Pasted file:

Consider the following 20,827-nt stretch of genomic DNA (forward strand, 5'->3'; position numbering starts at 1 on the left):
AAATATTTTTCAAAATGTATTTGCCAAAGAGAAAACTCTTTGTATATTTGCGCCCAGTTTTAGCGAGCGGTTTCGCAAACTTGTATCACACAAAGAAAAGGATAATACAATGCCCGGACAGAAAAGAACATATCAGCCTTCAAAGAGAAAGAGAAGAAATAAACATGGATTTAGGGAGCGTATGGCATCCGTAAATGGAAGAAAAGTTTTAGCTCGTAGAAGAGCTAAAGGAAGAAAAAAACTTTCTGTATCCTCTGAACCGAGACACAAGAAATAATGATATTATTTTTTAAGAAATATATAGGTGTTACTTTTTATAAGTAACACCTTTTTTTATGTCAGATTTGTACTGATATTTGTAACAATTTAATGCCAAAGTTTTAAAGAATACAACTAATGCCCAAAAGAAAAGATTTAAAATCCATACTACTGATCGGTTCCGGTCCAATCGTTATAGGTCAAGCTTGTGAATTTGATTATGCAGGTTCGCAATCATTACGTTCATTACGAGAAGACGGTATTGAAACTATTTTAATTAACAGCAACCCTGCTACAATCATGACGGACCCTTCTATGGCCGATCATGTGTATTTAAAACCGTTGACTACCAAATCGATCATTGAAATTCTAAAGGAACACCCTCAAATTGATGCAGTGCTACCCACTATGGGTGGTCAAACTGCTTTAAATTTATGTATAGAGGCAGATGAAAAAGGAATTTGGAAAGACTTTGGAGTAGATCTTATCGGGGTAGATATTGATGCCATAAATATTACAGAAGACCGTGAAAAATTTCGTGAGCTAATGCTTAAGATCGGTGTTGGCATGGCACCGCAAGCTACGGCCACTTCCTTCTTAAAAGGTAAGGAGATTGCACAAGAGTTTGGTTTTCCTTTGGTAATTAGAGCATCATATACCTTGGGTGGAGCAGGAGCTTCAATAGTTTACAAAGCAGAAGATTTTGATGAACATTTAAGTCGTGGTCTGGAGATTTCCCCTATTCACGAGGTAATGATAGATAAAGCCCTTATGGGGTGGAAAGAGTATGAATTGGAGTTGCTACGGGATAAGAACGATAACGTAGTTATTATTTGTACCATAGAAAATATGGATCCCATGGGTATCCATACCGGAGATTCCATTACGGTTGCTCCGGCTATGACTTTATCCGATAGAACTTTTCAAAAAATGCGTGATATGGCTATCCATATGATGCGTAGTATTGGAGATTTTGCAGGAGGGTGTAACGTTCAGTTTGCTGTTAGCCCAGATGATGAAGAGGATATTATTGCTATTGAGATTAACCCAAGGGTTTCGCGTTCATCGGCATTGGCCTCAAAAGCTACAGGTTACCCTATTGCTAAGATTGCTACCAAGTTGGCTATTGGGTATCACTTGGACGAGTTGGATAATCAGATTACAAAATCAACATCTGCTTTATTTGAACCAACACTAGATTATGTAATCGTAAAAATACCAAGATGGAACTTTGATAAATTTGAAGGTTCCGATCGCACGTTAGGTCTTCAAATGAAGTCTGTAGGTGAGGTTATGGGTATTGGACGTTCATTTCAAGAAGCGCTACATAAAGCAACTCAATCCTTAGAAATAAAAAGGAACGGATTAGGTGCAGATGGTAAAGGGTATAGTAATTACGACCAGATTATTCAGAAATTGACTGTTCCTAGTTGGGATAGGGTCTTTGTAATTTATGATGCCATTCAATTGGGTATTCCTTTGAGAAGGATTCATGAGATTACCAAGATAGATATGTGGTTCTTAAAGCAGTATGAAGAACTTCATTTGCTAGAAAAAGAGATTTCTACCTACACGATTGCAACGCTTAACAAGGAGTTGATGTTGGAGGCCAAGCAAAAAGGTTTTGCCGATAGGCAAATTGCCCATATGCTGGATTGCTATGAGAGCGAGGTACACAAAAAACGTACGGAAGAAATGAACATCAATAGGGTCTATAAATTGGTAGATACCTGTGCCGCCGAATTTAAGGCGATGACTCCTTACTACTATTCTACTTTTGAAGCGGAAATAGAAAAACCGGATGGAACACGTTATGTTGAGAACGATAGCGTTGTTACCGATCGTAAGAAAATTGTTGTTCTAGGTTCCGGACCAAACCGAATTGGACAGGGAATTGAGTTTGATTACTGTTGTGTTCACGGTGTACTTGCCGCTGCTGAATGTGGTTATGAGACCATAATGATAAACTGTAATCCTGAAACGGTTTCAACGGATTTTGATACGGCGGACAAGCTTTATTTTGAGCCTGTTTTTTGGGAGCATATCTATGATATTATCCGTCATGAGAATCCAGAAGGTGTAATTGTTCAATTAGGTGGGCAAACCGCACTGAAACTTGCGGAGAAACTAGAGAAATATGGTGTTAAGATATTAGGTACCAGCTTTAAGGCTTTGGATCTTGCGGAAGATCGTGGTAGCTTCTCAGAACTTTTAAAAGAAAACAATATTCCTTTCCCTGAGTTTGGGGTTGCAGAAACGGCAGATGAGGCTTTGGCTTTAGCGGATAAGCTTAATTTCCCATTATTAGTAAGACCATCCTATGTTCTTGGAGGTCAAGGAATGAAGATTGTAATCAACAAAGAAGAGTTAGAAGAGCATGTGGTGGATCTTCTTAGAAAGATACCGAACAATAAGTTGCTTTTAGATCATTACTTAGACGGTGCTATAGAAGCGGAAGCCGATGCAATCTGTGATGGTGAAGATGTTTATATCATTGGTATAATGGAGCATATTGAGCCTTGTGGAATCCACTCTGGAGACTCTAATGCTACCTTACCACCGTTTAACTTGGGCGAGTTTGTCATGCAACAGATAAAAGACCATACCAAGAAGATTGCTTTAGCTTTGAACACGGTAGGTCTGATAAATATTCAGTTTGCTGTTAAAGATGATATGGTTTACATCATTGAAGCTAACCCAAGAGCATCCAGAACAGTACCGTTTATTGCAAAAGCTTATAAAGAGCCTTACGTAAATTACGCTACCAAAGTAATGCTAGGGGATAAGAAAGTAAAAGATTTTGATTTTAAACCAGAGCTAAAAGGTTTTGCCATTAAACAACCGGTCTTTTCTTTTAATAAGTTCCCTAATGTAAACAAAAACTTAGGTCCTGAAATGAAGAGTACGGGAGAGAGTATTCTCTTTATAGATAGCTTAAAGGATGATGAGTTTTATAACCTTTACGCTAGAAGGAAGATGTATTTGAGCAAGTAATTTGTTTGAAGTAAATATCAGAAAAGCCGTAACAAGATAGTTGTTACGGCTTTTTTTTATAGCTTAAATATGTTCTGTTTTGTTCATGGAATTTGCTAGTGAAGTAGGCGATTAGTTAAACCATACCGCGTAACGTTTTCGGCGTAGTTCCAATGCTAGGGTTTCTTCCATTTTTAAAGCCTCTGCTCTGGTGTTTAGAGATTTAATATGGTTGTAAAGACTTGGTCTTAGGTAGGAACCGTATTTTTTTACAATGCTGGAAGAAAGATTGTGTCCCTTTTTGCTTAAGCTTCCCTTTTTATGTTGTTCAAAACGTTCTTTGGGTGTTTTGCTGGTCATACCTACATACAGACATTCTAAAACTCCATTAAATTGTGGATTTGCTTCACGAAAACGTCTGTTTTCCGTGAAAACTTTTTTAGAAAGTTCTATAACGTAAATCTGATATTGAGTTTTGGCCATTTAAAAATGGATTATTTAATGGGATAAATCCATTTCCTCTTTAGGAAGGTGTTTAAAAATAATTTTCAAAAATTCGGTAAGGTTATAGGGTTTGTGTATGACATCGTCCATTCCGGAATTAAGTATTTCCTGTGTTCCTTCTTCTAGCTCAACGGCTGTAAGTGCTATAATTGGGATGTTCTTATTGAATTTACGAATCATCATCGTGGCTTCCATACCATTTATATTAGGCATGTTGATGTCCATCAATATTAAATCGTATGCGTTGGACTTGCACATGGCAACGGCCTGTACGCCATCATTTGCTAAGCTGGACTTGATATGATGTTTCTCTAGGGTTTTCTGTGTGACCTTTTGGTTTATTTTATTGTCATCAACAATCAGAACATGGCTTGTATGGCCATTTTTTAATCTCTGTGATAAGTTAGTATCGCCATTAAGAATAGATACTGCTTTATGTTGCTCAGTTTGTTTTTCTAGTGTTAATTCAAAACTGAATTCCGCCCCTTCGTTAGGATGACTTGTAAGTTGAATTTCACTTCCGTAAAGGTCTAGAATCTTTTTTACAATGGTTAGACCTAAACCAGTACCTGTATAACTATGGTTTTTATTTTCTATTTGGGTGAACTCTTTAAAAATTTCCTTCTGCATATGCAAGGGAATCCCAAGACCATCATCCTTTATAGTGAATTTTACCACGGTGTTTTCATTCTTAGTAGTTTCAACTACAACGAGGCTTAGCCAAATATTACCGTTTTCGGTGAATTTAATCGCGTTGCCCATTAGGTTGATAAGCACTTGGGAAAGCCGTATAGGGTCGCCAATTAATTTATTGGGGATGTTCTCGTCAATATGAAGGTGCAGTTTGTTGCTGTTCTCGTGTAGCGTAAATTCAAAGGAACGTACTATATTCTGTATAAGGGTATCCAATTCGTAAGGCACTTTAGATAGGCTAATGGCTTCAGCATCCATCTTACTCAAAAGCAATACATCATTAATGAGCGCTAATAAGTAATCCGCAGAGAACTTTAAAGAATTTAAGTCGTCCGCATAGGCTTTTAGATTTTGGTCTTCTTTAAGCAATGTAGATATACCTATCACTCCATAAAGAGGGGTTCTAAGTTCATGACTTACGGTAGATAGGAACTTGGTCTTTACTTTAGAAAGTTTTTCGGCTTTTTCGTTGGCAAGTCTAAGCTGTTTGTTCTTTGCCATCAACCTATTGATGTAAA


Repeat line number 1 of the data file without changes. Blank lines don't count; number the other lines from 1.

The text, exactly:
Consider the following 20,827-nt stretch of genomic DNA (forward strand, 5'->3'; position numbering starts at 1 on the left):